Life

A Helping Hand: Wouldn’t Society Benefit If More Employers Did This?

Sun Cedar chooses to waive profits in favor of helping the most vulnerable get back into work.


Last year we reported on a car wash in Austin that employs people with autism. Now another great little business in Lawrence, Kansas is doing something similar.

Sun Cedar offers training and work to ex-offenders, addicts and homeless people, giving a helping hand to many people who have never had a second chance. Work gives these individuals a sense of purpose and allows them to regain control of their lives. Sun Cedar employees take great pride in producing naturally aromatic cedar ornaments, accessories and sachets using zero-waste, Earth-friendly processes. It’s turning traditional business thinking on its head. This small company is a response to “unemployable” individuals and other folks in transition, who deserve a chance to rebuild their lives.

“We’re not giving up on these folks,” explains Shine Adams, CEO of Sun Cedar and a professional worker in social services. After hearing a colleague’s struggles of looking for work with a criminal record, Shine decided to give him little work right in his own basement. He’d been toying with different ways to make use of scrap cedar for a while. This seemed like the perfect chance to help a friend earn a few desperately needed dollars while trying out the idea of making decorative air fresheners out of wood. Now, Sun Cedar is a growing non-profit which is setting a shining example for others to follow.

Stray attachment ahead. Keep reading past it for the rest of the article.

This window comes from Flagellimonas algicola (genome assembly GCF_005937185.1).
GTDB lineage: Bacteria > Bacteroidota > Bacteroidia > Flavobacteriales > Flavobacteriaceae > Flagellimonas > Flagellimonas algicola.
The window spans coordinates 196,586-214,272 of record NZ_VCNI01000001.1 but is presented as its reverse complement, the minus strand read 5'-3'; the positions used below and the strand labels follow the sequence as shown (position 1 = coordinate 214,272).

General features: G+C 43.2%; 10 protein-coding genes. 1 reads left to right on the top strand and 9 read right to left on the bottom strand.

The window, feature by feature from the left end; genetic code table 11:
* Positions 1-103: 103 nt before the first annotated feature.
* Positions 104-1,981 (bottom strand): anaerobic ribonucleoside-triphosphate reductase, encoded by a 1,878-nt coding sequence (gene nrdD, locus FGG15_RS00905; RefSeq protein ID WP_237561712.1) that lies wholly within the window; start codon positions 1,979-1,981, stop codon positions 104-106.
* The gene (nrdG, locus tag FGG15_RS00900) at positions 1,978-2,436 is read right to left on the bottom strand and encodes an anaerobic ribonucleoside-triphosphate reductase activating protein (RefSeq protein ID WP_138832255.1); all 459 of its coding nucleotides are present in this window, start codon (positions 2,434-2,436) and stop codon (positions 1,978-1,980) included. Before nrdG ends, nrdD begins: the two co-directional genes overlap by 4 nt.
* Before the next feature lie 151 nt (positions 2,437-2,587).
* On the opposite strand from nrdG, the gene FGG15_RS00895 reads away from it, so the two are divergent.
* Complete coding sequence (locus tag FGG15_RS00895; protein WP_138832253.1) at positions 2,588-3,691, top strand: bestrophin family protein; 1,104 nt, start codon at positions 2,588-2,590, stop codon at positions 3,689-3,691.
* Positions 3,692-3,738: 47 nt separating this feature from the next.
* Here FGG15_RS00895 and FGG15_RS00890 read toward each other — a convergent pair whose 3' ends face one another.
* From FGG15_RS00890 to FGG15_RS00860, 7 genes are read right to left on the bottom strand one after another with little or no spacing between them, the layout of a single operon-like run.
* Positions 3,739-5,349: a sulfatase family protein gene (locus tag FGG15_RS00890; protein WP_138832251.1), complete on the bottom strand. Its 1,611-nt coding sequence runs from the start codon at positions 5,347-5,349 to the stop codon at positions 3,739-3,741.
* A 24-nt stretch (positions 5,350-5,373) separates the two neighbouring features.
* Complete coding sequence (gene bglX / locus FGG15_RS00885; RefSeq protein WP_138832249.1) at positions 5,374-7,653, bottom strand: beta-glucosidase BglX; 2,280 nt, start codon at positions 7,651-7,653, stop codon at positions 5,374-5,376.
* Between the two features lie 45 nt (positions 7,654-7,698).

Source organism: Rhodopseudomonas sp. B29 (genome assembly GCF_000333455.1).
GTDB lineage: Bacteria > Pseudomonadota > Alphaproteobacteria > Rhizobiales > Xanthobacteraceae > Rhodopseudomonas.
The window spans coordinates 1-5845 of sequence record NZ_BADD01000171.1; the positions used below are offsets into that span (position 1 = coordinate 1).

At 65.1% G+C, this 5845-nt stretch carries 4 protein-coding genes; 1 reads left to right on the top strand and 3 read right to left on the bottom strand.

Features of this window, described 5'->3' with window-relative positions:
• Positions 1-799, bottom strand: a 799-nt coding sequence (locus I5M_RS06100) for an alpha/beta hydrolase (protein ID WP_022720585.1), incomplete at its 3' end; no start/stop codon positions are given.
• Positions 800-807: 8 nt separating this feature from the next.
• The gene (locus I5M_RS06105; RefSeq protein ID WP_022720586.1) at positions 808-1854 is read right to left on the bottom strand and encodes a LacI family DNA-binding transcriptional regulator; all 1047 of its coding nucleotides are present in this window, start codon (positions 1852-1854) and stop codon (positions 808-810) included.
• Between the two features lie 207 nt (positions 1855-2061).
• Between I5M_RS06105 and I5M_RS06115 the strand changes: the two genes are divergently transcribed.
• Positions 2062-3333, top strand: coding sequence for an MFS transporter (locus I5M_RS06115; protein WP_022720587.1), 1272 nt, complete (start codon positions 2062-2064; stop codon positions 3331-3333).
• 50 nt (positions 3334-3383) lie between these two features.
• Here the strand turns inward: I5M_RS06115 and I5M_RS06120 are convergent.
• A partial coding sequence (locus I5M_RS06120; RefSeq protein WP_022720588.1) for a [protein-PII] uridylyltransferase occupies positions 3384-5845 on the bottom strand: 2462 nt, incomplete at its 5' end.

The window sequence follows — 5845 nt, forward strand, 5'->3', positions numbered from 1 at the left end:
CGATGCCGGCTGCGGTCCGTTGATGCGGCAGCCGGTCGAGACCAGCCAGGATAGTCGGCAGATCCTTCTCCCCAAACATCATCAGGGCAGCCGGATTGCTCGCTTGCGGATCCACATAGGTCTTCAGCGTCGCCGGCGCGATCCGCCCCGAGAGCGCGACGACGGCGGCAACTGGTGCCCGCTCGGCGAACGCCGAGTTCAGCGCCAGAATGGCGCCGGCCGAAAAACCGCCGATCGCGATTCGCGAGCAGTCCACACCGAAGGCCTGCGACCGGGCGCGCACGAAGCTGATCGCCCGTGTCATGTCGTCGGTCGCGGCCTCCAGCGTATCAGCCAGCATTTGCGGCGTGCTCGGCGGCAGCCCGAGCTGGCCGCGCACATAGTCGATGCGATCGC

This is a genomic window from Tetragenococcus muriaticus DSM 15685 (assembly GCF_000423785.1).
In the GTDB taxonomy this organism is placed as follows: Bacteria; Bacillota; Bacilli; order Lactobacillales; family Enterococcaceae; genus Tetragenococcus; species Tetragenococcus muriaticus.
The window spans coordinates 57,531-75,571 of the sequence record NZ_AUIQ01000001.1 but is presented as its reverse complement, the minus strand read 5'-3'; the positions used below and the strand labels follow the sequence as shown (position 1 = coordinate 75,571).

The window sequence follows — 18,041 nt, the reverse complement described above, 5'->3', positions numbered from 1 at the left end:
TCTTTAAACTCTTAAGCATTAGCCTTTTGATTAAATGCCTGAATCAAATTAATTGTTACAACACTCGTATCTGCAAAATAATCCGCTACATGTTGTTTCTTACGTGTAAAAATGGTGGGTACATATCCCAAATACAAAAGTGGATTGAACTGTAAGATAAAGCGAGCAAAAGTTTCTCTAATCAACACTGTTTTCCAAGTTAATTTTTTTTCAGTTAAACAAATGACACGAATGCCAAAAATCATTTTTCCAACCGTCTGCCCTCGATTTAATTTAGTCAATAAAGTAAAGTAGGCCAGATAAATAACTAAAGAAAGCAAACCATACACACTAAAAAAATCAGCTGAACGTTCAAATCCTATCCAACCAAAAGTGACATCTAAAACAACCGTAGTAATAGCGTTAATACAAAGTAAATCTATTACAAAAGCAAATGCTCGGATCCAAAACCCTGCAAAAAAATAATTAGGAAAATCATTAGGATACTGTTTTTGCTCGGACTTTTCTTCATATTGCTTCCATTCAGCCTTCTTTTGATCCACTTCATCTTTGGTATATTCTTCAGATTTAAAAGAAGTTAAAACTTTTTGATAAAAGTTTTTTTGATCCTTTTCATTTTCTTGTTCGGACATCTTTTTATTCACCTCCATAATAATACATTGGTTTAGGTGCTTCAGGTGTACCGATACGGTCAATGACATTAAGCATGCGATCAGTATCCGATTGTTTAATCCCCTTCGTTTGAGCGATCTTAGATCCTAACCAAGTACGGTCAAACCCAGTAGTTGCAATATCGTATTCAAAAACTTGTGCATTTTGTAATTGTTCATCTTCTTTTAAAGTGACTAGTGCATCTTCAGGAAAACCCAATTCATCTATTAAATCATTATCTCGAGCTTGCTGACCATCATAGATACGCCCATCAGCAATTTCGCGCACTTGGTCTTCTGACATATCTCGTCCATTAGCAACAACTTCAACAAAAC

With an estimated 12 million people with felony convictions in the United States, the challenge of finding work for these “unemployable” individuals and preventing re-offending is significant. For this reason, Sun Cedar has attracted several meaningful supporters, such as former members of the state Supreme Court and State Senate, respected clinical psychologists, social activists, and even musicians.

Zia McCabe, a DJ who some might know as keyboardist and bassist for 90s band The Dandy Warhols, was asked to get involved last year. “It aligns with my environmental values,” she says about Sun Cedar. “We serve an overlooked population.  We’re working to heal our community and our planet at the same time. By  doing this, we set a good example for other individuals and companies and I hope that it inspires people to do the same kind of thing.”

Sun Cedar is urgently looking for donations to a worthy crowdfunding campaign, which McCabe says will “expand the shop, bolster our insurances and serve more people.” The campaign will end on June 17th and has a goal of $35,000. Check out Sun Cedar’s Kickstarter campaign here or like their great work on Facebook.


This article (A Helping Hand: Wouldn’t Society Benefit If More Employers Did This?) is free and open source. You have permission to republish this article under a Creative Commons license with attribution to the author and TrueActivist.com.

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